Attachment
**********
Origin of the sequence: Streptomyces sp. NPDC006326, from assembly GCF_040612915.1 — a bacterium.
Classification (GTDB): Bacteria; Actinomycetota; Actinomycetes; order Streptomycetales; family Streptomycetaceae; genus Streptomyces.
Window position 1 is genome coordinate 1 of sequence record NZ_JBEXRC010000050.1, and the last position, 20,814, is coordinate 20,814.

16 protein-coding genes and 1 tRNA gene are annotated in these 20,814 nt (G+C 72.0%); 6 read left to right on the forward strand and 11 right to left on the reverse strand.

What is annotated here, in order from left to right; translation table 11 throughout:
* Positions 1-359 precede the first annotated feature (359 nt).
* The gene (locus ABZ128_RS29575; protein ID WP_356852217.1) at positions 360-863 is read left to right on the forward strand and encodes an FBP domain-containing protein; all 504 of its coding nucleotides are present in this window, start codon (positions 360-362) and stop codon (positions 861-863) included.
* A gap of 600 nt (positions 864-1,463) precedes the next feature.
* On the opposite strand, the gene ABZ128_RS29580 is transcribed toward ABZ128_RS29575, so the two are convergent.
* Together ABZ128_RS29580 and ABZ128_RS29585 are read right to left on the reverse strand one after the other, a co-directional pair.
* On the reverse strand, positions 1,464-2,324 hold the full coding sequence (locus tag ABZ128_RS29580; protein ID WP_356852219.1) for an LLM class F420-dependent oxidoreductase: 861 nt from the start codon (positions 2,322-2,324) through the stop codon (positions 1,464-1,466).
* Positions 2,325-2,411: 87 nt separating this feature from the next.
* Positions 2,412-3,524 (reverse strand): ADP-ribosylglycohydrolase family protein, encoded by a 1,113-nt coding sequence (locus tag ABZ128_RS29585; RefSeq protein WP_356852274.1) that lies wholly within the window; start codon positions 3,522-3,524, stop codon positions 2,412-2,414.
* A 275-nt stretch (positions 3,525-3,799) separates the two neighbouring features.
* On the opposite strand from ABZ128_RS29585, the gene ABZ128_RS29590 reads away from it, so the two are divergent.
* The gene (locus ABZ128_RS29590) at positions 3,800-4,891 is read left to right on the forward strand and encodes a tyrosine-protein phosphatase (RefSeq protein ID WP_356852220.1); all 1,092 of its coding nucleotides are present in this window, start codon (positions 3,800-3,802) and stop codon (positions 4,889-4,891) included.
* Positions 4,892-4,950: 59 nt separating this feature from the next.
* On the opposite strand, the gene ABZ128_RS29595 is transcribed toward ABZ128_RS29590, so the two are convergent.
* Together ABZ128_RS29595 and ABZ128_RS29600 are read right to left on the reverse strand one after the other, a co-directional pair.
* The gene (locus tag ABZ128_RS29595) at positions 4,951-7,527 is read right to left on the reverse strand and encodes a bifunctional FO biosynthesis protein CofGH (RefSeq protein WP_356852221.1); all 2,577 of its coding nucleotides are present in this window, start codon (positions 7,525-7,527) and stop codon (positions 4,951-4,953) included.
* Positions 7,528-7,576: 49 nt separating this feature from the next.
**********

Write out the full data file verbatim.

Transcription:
Origin of the sequence: Streptomyces sp. NPDC006326, from assembly GCF_040612915.1 — a bacterium.
Classification (GTDB): Bacteria; Actinomycetota; Actinomycetes; order Streptomycetales; family Streptomycetaceae; genus Streptomyces.
Window position 1 is genome coordinate 1 of sequence record NZ_JBEXRC010000050.1, and the last position, 20,814, is coordinate 20,814.

16 protein-coding genes and 1 tRNA gene are annotated in these 20,814 nt (G+C 72.0%); 6 read left to right on the forward strand and 11 right to left on the reverse strand.

What is annotated here, in order from left to right; translation table 11 throughout:
* Positions 1-359 precede the first annotated feature (359 nt).
* The gene (locus ABZ128_RS29575; protein ID WP_356852217.1) at positions 360-863 is read left to right on the forward strand and encodes an FBP domain-containing protein; all 504 of its coding nucleotides are present in this window, start codon (positions 360-362) and stop codon (positions 861-863) included.
* A gap of 600 nt (positions 864-1,463) precedes the next feature.
* On the opposite strand, the gene ABZ128_RS29580 is transcribed toward ABZ128_RS29575, so the two are convergent.
* Together ABZ128_RS29580 and ABZ128_RS29585 are read right to left on the reverse strand one after the other, a co-directional pair.
* On the reverse strand, positions 1,464-2,324 hold the full coding sequence (locus tag ABZ128_RS29580; protein ID WP_356852219.1) for an LLM class F420-dependent oxidoreductase: 861 nt from the start codon (positions 2,322-2,324) through the stop codon (positions 1,464-1,466).
* Positions 2,325-2,411: 87 nt separating this feature from the next.
* Positions 2,412-3,524 (reverse strand): ADP-ribosylglycohydrolase family protein, encoded by a 1,113-nt coding sequence (locus tag ABZ128_RS29585; RefSeq protein WP_356852274.1) that lies wholly within the window; start codon positions 3,522-3,524, stop codon positions 2,412-2,414.
* A 275-nt stretch (positions 3,525-3,799) separates the two neighbouring features.
* On the opposite strand from ABZ128_RS29585, the gene ABZ128_RS29590 reads away from it, so the two are divergent.
* The gene (locus ABZ128_RS29590) at positions 3,800-4,891 is read left to right on the forward strand and encodes a tyrosine-protein phosphatase (RefSeq protein ID WP_356852220.1); all 1,092 of its coding nucleotides are present in this window, start codon (positions 3,800-3,802) and stop codon (positions 4,889-4,891) included.
* Positions 4,892-4,950: 59 nt separating this feature from the next.
* On the opposite strand, the gene ABZ128_RS29595 is transcribed toward ABZ128_RS29590, so the two are convergent.
* Together ABZ128_RS29595 and ABZ128_RS29600 are read right to left on the reverse strand one after the other, a co-directional pair.
* The gene (locus tag ABZ128_RS29595) at positions 4,951-7,527 is read right to left on the reverse strand and encodes a bifunctional FO biosynthesis protein CofGH (RefSeq protein WP_356852221.1); all 2,577 of its coding nucleotides are present in this window, start codon (positions 7,525-7,527) and stop codon (positions 4,951-4,953) included.
* Positions 7,528-7,576: 49 nt separating this feature from the next.